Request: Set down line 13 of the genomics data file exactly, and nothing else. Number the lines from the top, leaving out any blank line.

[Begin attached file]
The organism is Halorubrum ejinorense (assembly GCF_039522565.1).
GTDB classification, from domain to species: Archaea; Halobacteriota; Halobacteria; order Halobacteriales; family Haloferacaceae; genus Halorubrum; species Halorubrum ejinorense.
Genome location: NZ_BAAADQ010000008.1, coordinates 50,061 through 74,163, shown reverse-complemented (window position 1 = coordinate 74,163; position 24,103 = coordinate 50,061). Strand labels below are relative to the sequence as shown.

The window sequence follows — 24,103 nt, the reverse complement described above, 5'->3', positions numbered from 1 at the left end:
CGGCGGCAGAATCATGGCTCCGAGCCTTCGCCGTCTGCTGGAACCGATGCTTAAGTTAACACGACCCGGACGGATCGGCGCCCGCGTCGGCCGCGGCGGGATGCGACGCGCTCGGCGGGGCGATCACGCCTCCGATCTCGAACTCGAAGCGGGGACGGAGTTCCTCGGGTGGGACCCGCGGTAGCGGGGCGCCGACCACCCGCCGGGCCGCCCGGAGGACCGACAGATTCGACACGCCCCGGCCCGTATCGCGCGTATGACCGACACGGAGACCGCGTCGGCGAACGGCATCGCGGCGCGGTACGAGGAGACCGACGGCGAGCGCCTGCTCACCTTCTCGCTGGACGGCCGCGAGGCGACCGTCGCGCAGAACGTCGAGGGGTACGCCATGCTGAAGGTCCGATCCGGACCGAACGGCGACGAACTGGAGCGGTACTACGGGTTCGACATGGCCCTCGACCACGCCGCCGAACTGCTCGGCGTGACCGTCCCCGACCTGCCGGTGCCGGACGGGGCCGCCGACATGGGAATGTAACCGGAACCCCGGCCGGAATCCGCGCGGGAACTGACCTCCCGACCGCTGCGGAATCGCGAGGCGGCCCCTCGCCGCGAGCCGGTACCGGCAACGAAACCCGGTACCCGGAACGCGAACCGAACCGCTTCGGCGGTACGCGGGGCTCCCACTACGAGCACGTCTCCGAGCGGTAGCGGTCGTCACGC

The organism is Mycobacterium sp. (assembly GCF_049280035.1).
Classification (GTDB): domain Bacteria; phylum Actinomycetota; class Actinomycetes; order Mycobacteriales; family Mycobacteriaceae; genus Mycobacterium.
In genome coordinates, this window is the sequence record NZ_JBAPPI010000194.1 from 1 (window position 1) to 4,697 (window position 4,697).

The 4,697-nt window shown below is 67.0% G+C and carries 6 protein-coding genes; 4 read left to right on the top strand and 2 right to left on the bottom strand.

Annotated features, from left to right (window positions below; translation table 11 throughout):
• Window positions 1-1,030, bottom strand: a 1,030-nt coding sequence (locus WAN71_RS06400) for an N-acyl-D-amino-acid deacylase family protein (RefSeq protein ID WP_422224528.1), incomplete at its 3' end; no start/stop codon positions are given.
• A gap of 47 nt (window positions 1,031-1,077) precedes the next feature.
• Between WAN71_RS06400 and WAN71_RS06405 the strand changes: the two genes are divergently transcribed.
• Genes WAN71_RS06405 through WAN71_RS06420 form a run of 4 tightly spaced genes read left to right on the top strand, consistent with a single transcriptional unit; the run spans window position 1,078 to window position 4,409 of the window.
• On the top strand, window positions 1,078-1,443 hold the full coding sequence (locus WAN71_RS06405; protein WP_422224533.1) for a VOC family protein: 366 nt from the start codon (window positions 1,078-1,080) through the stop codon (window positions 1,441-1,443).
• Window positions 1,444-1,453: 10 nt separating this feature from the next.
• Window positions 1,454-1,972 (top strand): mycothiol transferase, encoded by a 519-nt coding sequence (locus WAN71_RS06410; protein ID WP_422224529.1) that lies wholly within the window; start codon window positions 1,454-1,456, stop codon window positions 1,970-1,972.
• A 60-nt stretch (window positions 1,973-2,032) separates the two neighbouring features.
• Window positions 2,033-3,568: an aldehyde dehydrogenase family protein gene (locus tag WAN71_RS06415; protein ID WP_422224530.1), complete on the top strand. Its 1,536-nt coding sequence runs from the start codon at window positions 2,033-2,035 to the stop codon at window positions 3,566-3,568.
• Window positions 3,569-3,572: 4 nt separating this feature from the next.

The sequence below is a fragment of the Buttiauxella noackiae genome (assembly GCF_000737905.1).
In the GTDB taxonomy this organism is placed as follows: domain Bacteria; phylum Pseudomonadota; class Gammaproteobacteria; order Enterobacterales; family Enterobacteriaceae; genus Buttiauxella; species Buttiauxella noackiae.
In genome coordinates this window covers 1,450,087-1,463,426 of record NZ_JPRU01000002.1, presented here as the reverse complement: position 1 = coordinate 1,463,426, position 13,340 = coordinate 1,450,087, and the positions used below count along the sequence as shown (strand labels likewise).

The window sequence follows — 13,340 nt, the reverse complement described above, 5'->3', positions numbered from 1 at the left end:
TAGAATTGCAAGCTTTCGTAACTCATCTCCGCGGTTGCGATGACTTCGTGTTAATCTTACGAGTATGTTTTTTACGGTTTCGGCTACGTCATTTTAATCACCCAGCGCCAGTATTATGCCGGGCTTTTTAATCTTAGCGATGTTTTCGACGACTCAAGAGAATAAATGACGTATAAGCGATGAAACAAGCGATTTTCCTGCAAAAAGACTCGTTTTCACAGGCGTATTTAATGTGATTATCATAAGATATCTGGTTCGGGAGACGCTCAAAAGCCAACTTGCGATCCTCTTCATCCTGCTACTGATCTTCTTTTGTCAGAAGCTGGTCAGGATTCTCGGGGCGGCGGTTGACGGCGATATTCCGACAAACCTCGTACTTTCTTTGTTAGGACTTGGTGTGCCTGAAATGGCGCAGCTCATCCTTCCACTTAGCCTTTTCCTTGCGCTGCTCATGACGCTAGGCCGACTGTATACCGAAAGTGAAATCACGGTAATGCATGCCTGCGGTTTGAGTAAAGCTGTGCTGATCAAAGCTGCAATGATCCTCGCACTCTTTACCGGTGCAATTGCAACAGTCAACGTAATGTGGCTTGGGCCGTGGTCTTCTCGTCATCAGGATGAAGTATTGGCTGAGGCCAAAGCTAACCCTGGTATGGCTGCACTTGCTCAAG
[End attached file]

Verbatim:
• Between WAN71_RS06400 and WAN71_RS06405 the strand changes: the two genes are divergently transcribed.